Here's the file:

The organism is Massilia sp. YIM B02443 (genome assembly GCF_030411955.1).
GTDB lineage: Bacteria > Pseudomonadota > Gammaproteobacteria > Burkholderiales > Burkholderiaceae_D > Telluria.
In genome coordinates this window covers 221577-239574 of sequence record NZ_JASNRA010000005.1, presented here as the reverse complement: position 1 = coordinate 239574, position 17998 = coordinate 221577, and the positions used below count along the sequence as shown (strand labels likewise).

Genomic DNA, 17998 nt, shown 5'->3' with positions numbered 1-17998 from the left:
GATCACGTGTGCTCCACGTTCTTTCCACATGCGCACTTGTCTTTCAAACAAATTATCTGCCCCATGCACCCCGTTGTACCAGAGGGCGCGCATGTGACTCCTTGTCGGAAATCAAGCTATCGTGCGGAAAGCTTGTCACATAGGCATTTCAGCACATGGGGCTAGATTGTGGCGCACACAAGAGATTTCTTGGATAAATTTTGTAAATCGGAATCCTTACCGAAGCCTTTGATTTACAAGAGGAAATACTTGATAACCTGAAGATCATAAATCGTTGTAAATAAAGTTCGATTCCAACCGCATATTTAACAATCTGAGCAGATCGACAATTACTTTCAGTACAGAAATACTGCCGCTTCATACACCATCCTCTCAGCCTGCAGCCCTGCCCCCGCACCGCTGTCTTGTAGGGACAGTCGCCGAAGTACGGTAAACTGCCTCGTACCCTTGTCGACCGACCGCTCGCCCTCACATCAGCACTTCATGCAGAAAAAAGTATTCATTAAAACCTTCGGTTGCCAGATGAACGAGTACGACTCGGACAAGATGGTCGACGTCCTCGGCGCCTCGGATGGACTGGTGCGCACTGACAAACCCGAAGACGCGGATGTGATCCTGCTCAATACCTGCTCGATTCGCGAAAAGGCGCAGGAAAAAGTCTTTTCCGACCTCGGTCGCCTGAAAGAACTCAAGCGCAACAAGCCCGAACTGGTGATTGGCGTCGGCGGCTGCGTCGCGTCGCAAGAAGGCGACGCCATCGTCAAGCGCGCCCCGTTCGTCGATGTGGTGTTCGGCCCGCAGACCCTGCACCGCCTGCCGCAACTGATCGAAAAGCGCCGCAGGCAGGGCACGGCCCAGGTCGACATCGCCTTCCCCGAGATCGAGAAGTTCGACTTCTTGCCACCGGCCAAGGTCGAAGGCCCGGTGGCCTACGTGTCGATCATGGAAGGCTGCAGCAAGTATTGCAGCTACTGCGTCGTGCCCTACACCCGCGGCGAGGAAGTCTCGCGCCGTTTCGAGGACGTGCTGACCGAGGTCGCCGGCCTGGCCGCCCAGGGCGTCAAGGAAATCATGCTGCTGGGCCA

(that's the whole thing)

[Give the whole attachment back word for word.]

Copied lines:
The organism is Massilia sp. YIM B02443 (genome assembly GCF_030411955.1).
GTDB lineage: Bacteria > Pseudomonadota > Gammaproteobacteria > Burkholderiales > Burkholderiaceae_D > Telluria.
In genome coordinates this window covers 221577-239574 of sequence record NZ_JASNRA010000005.1, presented here as the reverse complement: position 1 = coordinate 239574, position 17998 = coordinate 221577, and the positions used below count along the sequence as shown (strand labels likewise).

Genomic DNA, 17998 nt, shown 5'->3' with positions numbered 1-17998 from the left:
GATCACGTGTGCTCCACGTTCTTTCCACATGCGCACTTGTCTTTCAAACAAATTATCTGCCCCATGCACCCCGTTGTACCAGAGGGCGCGCATGTGACTCCTTGTCGGAAATCAAGCTATCGTGCGGAAAGCTTGTCACATAGGCATTTCAGCACATGGGGCTAGATTGTGGCGCACACAAGAGATTTCTTGGATAAATTTTGTAAATCGGAATCCTTACCGAAGCCTTTGATTTACAAGAGGAAATACTTGATAACCTGAAGATCATAAATCGTTGTAAATAAAGTTCGATTCCAACCGCATATTTAACAATCTGAGCAGATCGACAATTACTTTCAGTACAGAAATACTGCCGCTTCATACACCATCCTCTCAGCCTGCAGCCCTGCCCCCGCACCGCTGTCTTGTAGGGACAGTCGCCGAAGTACGGTAAACTGCCTCGTACCCTTGTCGACCGACCGCTCGCCCTCACATCAGCACTTCATGCAGAAAAAAGTATTCATTAAAACCTTCGGTTGCCAGATGAACGAGTACGACTCGGACAAGATGGTCGACGTCCTCGGCGCCTCGGATGGACTGGTGCGCACTGACAAACCCGAAGACGCGGATGTGATCCTGCTCAATACCTGCTCGATTCGCGAAAAGGCGCAGGAAAAAGTCTTTTCCGACCTCGGTCGCCTGAAAGAACTCAAGCGCAACAAGCCCGAACTGGTGATTGGCGTCGGCGGCTGCGTCGCGTCGCAAGAAGGCGACGCCATCGTCAAGCGCGCCCCGTTCGTCGATGTGGTGTTCGGCCCGCAGACCCTGCACCGCCTGCCGCAACTGATCGAAAAGCGCCGCAGGCAGGGCACGGCCCAGGTCGACATCGCCTTCCCCGAGATCGAGAAGTTCGACTTCTTGCCACCGGCCAAGGTCGAAGGCCCGGTGGCCTACGTGTCGATCATGGAAGGCTGCAGCAAGTATTGCAGCTACTGCGTCGTGCCCTACACCCGCGGCGAGGAAGTCTCGCGCCGTTTCGAGGACGTGCTGACCGAGGTCGCCGGCCTGGCCGCCCAGGGCGTCAAGGAAATCATGCTGCTGGGCCA